The state of Obama is strong

In a well-received speech to Congress, the president says the stimulus is working and better days are ahead.

By Mike Madden

Published February 25, 2009 12:00PM (EST)

Technically, the speech President Obama gave Tuesday night wasn't a State of the Union address, even if the networks and cable channels treated it that way. He's been in office barely a month; by convention, presidents get a full year in power before they have to make the ritual declaration that the state of our union is strong.

And that may be why Obama felt free to dispense with that sort of boilerplate, and instead, direct America's attention to the ways the state of our union is, in fact, fairly precarious these days -- before pivoting to a call to band together, take collective responsibility for various messes in domestic and foreign policy alike, and work hard to make things better than they were before.

"What is required now is for this country to pull together, confront boldly the challenges we face, and take responsibility for our future once more," Obama said. "[A] day of reckoning has arrived, and the time to take charge of our future is here. Now is the time to act boldly and wisely -- to not only revive this economy, but to build a new foundation for lasting prosperity."

Instead of a State of the Union-esque laundry list of micro-policies, the speech looked back over the long Obama administration -- you know, all 36 days of it. The stimulus is already keeping cops on the beat in Minneapolis. The housing plan is already lowering interest rates and may have already saved you $2,000 this year. Your paychecks will be bigger on April 1 (if you still have a job by then, he didn't add). The White House must trust polls showing voters have high hopes for the stimulus plan to work; Obama doubled down on the already heavy political investment he's put in to back the far heavier financial investment the Treasury has laid down. A sly smile crept onto Obama's face as he described how the $787 billion stimulus "provides a tax cut -- that's right, a tax cut -- for 95 percent of working families."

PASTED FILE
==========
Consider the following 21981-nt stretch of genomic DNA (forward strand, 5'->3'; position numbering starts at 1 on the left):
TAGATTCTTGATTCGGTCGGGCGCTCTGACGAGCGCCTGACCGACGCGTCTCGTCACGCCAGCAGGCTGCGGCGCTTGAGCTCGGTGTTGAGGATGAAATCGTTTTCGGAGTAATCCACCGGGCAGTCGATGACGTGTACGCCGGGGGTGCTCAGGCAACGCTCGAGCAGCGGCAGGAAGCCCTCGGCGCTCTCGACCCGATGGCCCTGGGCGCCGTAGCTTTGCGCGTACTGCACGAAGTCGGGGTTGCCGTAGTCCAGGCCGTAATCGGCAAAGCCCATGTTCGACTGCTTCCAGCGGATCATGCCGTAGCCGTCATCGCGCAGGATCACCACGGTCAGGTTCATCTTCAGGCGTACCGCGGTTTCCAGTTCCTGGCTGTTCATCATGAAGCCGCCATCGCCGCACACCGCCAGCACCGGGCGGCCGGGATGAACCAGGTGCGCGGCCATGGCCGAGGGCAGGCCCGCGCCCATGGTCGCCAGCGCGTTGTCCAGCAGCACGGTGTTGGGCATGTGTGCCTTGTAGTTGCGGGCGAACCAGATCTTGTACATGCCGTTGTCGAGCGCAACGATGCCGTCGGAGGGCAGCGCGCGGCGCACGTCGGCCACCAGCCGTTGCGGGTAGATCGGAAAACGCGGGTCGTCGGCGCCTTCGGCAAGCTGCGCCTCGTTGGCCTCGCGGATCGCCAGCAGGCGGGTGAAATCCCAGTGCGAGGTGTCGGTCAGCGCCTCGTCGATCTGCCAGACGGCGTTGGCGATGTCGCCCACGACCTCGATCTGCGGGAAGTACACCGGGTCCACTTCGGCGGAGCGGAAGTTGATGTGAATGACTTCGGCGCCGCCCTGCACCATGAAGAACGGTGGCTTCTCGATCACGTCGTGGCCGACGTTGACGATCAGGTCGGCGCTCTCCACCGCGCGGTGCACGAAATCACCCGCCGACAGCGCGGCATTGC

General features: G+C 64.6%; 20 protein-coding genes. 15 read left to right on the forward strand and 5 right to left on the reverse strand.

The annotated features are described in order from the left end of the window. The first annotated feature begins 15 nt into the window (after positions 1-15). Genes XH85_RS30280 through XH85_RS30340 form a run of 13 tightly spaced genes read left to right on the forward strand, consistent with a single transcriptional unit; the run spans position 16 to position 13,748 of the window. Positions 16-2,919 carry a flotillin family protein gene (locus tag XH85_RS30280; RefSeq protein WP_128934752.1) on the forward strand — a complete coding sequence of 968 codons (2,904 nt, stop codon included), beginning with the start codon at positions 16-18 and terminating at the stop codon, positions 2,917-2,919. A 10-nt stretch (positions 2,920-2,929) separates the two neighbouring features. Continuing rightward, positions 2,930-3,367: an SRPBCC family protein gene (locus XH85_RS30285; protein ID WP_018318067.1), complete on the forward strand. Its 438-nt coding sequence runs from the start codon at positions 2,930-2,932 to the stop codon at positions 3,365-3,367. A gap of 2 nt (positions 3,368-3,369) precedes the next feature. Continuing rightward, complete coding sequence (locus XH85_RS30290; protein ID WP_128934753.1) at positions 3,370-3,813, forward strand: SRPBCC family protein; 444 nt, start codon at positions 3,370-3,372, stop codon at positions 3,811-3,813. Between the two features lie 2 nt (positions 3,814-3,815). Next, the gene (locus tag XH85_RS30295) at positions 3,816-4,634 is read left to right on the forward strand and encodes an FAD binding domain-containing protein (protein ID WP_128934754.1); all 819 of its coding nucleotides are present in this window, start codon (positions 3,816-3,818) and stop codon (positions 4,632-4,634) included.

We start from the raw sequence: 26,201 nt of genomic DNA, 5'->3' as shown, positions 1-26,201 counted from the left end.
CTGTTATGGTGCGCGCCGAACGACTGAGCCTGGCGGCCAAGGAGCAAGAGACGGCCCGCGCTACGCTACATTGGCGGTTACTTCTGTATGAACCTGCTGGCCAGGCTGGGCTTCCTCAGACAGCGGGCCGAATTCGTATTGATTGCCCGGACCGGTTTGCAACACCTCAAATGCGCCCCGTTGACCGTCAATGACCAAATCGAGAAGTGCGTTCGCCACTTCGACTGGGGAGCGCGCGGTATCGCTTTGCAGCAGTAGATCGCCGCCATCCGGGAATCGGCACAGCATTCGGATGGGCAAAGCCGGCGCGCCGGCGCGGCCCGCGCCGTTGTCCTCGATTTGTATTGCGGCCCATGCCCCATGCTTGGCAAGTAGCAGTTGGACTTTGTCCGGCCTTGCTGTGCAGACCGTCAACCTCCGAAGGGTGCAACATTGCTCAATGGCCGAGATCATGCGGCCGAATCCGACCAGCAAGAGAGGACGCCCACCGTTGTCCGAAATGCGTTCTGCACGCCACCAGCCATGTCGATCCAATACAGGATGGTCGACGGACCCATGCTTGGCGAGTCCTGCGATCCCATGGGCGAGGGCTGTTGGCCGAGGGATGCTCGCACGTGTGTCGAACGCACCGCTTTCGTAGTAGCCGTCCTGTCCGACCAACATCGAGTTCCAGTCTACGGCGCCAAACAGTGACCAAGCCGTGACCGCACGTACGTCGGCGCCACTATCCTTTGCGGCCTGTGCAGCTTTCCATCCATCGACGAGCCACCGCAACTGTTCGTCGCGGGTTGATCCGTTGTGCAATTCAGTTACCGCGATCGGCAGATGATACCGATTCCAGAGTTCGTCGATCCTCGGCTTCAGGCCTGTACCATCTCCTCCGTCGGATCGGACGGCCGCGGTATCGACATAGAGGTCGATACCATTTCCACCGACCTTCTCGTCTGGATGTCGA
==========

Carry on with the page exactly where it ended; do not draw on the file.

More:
There were some promises, though Obama kept them vague, perhaps because he knows the federal budget his administration will release on Thursday doesn't leave a whole lot of room to deliver on much besides immediate problems. The president wants a cap-and-trade policy for carbon emissions, and a big increase in alternative energy sources. He wants healthcare fixed, as soon as possible, though he didn't specify how. He wants all American students to commit to not only graduating high school, but to stick with it for at least one year of higher education -- whether it's a four-year college, a two-year community college, vocational training or an apprenticeship.

Some big topics didn't come up -- like immigration reform, which suddenly seems less pressing now that the recession has weakened the pull of U.S. jobs for foreigners. Or the upcoming fight in Congress about labor unions' drive to organize workers by collecting signatures rather than holding elections, which is likely to be as bitter as any of the battles over the stimulus were. And real-time fact-checkers found Obama fudged some of his stats and references; for instance, he implied the U.S. invented the auto, when, in fact, Germany did.

On foreign policy, Obama promised to work with, not against, the rest of the world in pursuit of common goals. He said the budget this week would increase the number of soldiers and Marines, a nod to his plans to send thousands more into harm's way in Afghanistan; he said nothing about when he would deliver on his campaign pledge to end the war in Iraq. But he did revisit another campaign theme. "Living our values doesn't make us weaker, it makes us safer and it makes us stronger," Obama said. "And that is why I can stand here tonight and say without exception or equivocation that the United States of America does not torture."